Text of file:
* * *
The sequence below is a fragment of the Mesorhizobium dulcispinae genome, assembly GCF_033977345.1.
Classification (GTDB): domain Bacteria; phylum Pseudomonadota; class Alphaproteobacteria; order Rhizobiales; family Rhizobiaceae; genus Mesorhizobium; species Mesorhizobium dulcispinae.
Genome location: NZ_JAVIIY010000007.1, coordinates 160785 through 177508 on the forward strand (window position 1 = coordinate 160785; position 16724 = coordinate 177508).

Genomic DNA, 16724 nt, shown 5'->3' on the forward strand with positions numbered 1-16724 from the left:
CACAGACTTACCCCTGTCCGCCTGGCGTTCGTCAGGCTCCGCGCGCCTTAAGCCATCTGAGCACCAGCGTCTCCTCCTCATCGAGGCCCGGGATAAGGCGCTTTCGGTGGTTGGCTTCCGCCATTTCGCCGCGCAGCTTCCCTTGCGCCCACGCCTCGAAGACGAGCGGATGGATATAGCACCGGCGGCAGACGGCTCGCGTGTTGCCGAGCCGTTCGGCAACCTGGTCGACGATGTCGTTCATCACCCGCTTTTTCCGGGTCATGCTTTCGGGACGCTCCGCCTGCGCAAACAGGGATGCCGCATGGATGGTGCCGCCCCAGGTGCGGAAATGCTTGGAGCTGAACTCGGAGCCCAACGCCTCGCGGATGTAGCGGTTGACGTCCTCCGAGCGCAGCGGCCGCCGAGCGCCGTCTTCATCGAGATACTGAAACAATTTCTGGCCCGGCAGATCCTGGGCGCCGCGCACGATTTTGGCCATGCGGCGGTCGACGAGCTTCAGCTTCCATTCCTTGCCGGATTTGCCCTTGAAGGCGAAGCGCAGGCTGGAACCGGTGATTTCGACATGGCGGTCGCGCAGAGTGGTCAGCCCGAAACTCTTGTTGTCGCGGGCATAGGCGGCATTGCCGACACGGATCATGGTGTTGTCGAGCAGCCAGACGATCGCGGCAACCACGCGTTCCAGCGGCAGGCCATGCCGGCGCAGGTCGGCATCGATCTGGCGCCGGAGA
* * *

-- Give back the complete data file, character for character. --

The sequence below is a fragment of the Mesorhizobium dulcispinae genome, assembly GCF_033977345.1.
Classification (GTDB): domain Bacteria; phylum Pseudomonadota; class Alphaproteobacteria; order Rhizobiales; family Rhizobiaceae; genus Mesorhizobium; species Mesorhizobium dulcispinae.
Genome location: NZ_JAVIIY010000007.1, coordinates 160785 through 177508 on the forward strand (window position 1 = coordinate 160785; position 16724 = coordinate 177508).

Genomic DNA, 16724 nt, shown 5'->3' on the forward strand with positions numbered 1-16724 from the left:
CACAGACTTACCCCTGTCCGCCTGGCGTTCGTCAGGCTCCGCGCGCCTTAAGCCATCTGAGCACCAGCGTCTCCTCCTCATCGAGGCCCGGGATAAGGCGCTTTCGGTGGTTGGCTTCCGCCATTTCGCCGCGCAGCTTCCCTTGCGCCCACGCCTCGAAGACGAGCGGATGGATATAGCACCGGCGGCAGACGGCTCGCGTGTTGCCGAGCCGTTCGGCAACCTGGTCGACGATGTCGTTCATCACCCGCTTTTTCCGGGTCATGCTTTCGGGACGCTCCGCCTGCGCAAACAGGGATGCCGCATGGATGGTGCCGCCCCAGGTGCGGAAATGCTTGGAGCTGAACTCGGAGCCCAACGCCTCGCGGATGTAGCGGTTGACGTCCTCCGAGCGCAGCGGCCGCCGAGCGCCGTCTTCATCGAGATACTGAAACAATTTCTGGCCCGGCAGATCCTGGGCGCCGCGCACGATTTTGGCCATGCGGCGGTCGACGAGCTTCAGCTTCCATTCCTTGCCGGATTTGCCCTTGAAGGCGAAGCGCAGGCTGGAACCGGTGATTTCGACATGGCGGTCGCGCAGAGTGGTCAGCCCGAAACTCTTGTTGTCGCGGGCATAGGCGGCATTGCCGACACGGATCATGGTGTTGTCGAGCAGCCAGACGATCGCGGCAACCACGCGTTCCAGCGGCAGGCCATGCCGGCGCAGGTCGGCATCGATCTGGCGCCGGAGA